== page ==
Most of the food insecurity indicators showed a similar trend, with respondents in Kenya and Namibia reporting worse food insecurity than respondents in Tanzania. When asked whether they had gone without food for at least one day in the past 30 days, 58 percent of households in Kenya said yes; this number was around 50 percent in Namibia and just 16 percent in Tanzania. Overall, 90.5 percent of Kenyan households experienced food insecurity during the study period, compared to 68 percent of households in Namibia and 45.3 percent in Tanzania.

Interestingly, this trend is reversed when it came to panic selling of agricultural goods. Panic selling is defined in this study as the sale of agricultural produce, particularly perishable goods, that households had not planned to sell at that time; these sales often result in unfavorable prices. Panic selling was found to occur most in Tanzania, with 51 percent of surveyed households reporting that they engaged in panic selling; this number was 42 percent in Namibia and just 9 percent in Kenya.  

Overall, the study found that COVID-19 lockdown measures were associated with a 36.4 percent increase in food insecurity across the study countries and across all the individual food insecurity indicators studied. However, the association of COVID-19 and food insecurity was not as significant in Namibia.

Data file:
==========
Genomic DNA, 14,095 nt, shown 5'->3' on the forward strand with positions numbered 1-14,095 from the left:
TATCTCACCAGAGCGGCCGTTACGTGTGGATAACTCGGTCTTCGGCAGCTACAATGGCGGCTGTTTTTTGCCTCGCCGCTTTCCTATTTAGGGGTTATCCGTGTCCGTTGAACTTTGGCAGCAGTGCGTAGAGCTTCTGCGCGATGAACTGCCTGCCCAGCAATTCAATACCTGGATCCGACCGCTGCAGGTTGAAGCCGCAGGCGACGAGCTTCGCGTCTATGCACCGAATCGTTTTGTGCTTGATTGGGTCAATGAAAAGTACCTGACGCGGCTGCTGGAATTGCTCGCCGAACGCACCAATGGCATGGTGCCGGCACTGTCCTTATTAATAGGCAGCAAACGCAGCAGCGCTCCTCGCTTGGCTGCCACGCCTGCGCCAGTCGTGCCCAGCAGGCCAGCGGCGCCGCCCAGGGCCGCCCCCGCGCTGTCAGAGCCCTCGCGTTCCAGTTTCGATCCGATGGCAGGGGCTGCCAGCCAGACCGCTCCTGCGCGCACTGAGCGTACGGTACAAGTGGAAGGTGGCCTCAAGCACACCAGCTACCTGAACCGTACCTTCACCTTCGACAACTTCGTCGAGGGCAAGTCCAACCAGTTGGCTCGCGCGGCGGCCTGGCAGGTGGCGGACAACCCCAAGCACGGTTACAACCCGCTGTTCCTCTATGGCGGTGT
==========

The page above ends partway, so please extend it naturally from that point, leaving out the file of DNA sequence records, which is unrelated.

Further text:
When it came to coping strategies households used to manage increased food insecurity, the majority of households in Kenya and Tanzania reduced their food intake (75 percent and 29 percent, respectively), compared to only 2 percent in Namibia. Government support was used by 56.6 percent of households in Namibia and 30 percent in Kenya, while almost no households in Tanzania reported receiving government aid; this finding is in line with the Government of Tanzania’s COVID-19 response policy, according to the authors.

Social support from friends and family was also a common coping mechanism across the study countries. In Namibia, 26.1 percent of households reported receiving informal help from their support networks; this number was 21 percent in Tanzania and 20 percent in Kenya.

While the results highlight the numerous coping strategies used across the study countries, the study also found that many households had no recourse in the face of the COVID-19 pandemic. Both government interventions and social support from peer networks, while reported in all three countries, were limited by the impacts of the pandemic and associated lockdown measures. As these mechanisms form the core of the coping strategies commonly used in low-income countries to address shocks, when they face limitations or are taken away altogether, many households are left with what the authors called “the do-nothing strategy.” The result is an increase in poverty and food insecurity.

The study concludes that households in Kenya, Tanzania, and Namibia did experience disruptions to food access during the study period; these disruptions are due to a combination of existing food insecurity and the impacts of COVID-19 lockdown measures. To address the region’s long-standing food insecurity challenges, as well as increase resilience against future macro shocks like the pandemic, investment in social safety nets, government interventions, improved food storage technologies, and market stabilization policies are needed, particularly in remote and rural areas.